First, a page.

It’s off-road vehicle season, and the Silver Lake Sand Dunes are open.
But you will notice some changes if you go to the state park to ride on the dunes. The first change comes as soon as people pull up to the state park. You will notice an entrance experiment.
“This experiment is a change in our traffic flow different from what we’ve normally done for many years,” said Jody Johnston, Park Manager of Silver Lake State Park.
You probably sat in a long line to get onto the dunes if you’ve ventured to Silver Lake State Park, especially on the weekend.
“Nobody wants to sit in a traffic jam or wait any longer, especially when it’s 90 degrees outside the sun, beaten down, you’re in a jeep with the top off and the air conditioning is not working very well for Jeep with the top off,” said Johnston.
The DNR is trying to change that. If your vehicle is dune ready, meaning flag in the right spot, tire pressure down, and the proper stickers, you will go to the safety checkpoint in a fast track lane.
“The goal of the visitor here is to get up into the sand dunes, enjoy the dunes, the beach, the water, the things we have out there, not wait in line,” said Johnston.
Once you’re on the dunes, you will also notice something new emergency identification markers.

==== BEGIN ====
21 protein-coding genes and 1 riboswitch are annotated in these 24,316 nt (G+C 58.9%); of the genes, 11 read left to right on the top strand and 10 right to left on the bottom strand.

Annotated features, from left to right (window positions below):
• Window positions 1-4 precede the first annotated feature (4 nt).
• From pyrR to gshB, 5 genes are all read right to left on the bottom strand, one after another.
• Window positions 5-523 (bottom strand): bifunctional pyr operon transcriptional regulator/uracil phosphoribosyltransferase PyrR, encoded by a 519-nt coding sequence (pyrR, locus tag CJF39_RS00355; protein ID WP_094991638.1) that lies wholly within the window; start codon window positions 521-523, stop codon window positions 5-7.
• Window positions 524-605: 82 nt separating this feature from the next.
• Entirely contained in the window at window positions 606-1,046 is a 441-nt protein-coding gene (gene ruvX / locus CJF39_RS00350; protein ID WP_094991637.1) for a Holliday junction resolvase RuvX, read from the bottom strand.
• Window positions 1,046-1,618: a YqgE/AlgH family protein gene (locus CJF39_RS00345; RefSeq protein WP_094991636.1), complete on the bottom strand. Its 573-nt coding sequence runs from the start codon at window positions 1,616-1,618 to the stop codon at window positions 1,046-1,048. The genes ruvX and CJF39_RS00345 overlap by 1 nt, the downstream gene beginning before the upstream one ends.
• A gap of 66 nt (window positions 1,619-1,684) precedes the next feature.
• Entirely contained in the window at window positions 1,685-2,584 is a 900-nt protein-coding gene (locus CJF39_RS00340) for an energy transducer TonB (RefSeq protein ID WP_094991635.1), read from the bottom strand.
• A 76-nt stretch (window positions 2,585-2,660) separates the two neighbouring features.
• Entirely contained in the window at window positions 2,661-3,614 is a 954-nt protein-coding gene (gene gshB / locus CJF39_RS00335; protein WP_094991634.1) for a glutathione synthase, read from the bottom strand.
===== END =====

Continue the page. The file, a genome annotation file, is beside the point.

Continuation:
“In the past, individuals, especially first-timers, that have come here not knowing the layout of the Off-Road Vehicle area would call, and they would say things like, “we’re over by the water, we can see the water from where we’re at by the big dune,” and really you can see Lake Michigan for many high points in the Off-Road Vehicle area. So that led to a lot of confusion over the years,” said Caleb Davidson, Lead Park Ranger, Silver Lake State Park.
There are 43 markers throughout the dunes, specifically in areas where most ORV accidents happen.
“We want to provide a safe and enjoyable recreation opportunity for all of our visitors, and that’ll help us to expedite our response times and other first responders’ response times.
ORV riders agree with the emergency identification markers.
“It’s a really good idea, obviously, with kids, you know, being as safe as possible on the dunes,” said Alan Raymond, ORV Enthusiast.
The changes come as DNR says there has been an uptick in visitors over the last couple of years.
“My favorite part is the people meeting new people, talking to new individuals about their machines, and just providing that experience to our guests and hoping that they pass that on to their children. So their children can enjoy this, too, in the future,” said Davidson.
“It’s just getting away from work, you know, spending quality time with the people we love and it’s beautiful here,” said Raymond.
The DNR says if the entrance experiment goes well this season, they plan to add a permanent dune-ready express lane.
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